Who knows? By the time News readers see this piece, there could be more than enough snow on the ground here to truly call it winter.
But as I write, the only white I see as I look out my window are the aluminum gutters on my garage; there’s healthy green grass everywhere.
There’s a simple explanation for this, of course: For the first time in all my years in Buffalo, I bought snow tires this season.
After the last couple of winters, there was no way I was going to spin my wheels again, literally and figuratively. I would show Old Man Winter this time around, by golly!
I’ve never had snow tires. Not ever. I figured I’d manage yet again. And besides, so-called all-weather tires are supposed to be fairly effective in, well, all weather conditions. Including infamously snowy Buffalo winters.
Except the last few winters in our town proved beyond any doubt Mother Nature’s ability to pile on in unimaginable ways, should she be so inclined. Like most folks in these parts, I’d had enough.
So off I went to purchase four snow-busting tires. Tires that promise higher blade density to help prevent block distortion and increase tread-to-ice contact. Tires whose flexibility and rigidity reportedly help the rubber tread adhere to ice surfaces.
It all sounded like I would be perfectly equipped to kick Old Man Winter right in the polar vortex!
And then the snow didn’t come in November. And it continued not to fall through December. The News reported we set a record in December for the least snowfall ever recorded here. And that got me wondering if I could have put that $500 to better use.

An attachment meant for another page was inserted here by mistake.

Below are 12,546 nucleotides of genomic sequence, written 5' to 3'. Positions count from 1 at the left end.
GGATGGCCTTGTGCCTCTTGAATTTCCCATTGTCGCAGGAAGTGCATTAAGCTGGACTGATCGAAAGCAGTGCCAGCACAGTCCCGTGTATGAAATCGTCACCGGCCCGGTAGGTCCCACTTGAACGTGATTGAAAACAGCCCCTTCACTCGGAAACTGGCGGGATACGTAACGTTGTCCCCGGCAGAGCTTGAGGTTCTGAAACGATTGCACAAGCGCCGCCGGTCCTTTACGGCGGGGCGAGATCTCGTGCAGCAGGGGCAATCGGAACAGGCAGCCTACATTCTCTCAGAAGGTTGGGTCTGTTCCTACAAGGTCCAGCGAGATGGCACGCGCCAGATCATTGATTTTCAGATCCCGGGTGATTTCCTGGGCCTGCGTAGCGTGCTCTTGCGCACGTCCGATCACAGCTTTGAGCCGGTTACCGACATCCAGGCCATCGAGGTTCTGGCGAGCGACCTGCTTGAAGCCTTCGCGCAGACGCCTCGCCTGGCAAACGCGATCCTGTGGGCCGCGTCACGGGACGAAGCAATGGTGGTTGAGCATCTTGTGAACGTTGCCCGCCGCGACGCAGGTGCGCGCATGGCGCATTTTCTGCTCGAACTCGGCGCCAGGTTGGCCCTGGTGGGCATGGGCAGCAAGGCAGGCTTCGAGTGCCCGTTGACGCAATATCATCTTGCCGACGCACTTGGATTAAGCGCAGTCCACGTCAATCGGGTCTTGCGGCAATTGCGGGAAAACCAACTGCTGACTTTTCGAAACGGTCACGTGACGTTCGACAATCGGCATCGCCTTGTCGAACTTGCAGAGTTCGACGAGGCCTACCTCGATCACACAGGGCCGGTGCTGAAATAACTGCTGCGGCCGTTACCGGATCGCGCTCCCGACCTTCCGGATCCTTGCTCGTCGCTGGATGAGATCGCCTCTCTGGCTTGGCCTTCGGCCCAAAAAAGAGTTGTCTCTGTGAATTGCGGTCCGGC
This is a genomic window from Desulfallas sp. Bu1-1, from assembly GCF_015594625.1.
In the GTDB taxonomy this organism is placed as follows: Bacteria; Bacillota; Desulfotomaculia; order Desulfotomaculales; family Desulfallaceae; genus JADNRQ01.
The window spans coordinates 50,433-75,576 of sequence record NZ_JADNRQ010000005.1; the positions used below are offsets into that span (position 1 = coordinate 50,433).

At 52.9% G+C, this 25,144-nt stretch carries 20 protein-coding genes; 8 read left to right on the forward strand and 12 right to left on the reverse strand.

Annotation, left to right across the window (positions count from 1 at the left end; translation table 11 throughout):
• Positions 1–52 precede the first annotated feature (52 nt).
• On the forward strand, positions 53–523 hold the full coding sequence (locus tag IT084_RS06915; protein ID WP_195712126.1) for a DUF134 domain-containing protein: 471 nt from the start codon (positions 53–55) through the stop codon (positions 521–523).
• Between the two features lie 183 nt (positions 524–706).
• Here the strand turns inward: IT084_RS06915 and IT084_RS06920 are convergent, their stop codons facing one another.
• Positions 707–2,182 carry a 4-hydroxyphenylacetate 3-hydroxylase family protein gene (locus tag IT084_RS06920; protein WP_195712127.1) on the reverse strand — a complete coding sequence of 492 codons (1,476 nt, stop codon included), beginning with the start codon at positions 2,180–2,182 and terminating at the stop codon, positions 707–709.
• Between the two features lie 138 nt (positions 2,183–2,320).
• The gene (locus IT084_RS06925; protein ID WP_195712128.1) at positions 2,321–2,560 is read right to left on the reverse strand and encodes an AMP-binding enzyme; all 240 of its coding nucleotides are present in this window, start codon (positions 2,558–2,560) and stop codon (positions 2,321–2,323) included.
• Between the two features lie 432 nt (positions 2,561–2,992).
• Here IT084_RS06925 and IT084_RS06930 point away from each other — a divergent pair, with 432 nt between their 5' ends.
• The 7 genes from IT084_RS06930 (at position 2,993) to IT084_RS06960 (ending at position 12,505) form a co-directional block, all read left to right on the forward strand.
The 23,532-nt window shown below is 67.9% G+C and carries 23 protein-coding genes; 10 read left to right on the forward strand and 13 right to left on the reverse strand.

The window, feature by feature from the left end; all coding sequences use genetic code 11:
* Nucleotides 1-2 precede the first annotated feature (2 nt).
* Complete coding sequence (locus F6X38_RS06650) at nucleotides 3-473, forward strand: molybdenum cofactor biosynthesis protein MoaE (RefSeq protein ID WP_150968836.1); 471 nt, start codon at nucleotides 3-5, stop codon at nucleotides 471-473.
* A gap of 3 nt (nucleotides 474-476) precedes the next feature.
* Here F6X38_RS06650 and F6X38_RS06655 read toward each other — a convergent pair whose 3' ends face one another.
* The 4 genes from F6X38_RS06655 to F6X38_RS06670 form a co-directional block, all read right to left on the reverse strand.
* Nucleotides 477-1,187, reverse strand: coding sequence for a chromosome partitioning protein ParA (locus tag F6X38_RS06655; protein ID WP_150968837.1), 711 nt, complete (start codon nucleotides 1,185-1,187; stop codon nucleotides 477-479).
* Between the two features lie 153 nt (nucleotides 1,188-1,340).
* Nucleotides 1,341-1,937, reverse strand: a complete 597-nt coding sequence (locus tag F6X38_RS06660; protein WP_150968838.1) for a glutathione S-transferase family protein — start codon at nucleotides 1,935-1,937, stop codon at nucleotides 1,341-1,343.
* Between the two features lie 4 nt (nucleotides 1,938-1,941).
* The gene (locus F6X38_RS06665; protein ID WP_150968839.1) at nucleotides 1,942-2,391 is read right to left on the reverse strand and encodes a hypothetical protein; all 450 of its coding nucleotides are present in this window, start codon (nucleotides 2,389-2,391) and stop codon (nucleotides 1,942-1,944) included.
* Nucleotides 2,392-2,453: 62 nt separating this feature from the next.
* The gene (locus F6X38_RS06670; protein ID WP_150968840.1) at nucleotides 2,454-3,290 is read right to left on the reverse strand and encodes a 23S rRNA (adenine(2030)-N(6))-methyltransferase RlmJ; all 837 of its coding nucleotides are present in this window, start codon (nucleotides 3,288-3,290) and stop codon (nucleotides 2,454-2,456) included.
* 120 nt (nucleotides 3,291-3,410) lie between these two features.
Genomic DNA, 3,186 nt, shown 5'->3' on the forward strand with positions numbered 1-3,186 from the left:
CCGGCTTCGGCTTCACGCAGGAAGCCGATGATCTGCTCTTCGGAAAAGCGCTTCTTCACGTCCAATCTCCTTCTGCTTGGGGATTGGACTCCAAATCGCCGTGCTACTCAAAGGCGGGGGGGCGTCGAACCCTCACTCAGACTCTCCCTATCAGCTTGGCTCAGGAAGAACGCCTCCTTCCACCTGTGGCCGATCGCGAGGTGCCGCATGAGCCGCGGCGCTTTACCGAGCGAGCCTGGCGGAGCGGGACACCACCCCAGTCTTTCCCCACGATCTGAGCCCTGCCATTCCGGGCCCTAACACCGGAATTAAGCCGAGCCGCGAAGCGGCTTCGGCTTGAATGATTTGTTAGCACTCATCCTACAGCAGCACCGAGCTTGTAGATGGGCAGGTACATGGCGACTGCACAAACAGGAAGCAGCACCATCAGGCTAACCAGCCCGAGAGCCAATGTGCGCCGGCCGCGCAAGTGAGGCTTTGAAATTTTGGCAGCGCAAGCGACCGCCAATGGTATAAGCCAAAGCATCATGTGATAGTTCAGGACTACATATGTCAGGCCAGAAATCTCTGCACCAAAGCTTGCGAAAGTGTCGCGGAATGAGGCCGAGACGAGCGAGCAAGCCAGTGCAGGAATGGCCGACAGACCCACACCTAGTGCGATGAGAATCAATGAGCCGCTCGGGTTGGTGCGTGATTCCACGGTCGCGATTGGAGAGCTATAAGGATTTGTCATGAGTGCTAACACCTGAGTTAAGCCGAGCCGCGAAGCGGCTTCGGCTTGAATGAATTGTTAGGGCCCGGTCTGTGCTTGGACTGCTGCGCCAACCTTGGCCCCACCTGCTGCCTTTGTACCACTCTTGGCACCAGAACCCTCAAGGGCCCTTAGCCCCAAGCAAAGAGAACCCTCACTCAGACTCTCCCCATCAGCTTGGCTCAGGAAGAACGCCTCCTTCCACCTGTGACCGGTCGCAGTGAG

But then it got me thinking about other things we acquire in the hopes we’ll never actually use them. Am I happy we’ve started out with an uber-mild winter? You bet; I’ve never been a fan of shoveling sidewalks.
Some of us own weapons to defend ourselves, should the specter of a home invasion ever occur. But do we have them in the hopes we’ll end up never having to use them? Absolutely.
And what about all those cold and flu medications taking up residence in our medicine cabinets? They’re there in case we need them, but we awake every morning hoping we won’t.
And while insurance policies protect us against home fires and car accidents and other misfortunes that sometimes happen in life, we still hope we’ll never have to put those policies to the test. What we’re really buying, then, is peace of mind.
So the softer tires I’m driving on this winter – with their asymmetric tread design, their wider than normal grooves and lugs, their excellent ice grip capabilities – all add up to peace of mind. When the heavy stuff eventually does get here – maybe for some it already has – I’ll be loaded for (polar) bear.
Sliding tractionless through only a few inches of snow like I did last year behind the wheel – flailing about like a dog on a skating rink – will be a faded memory of pre-snow tire days. Now I’ll assertively cut through snow and ice like a Challenger 2 battle tank.
And if it happens that December’s unusually tame weather gets largely repeated until spring, well, I’ll have simply purchased something I never really needed but knew was there had they become necessary. Either way, I figure, I come out a winner this winter.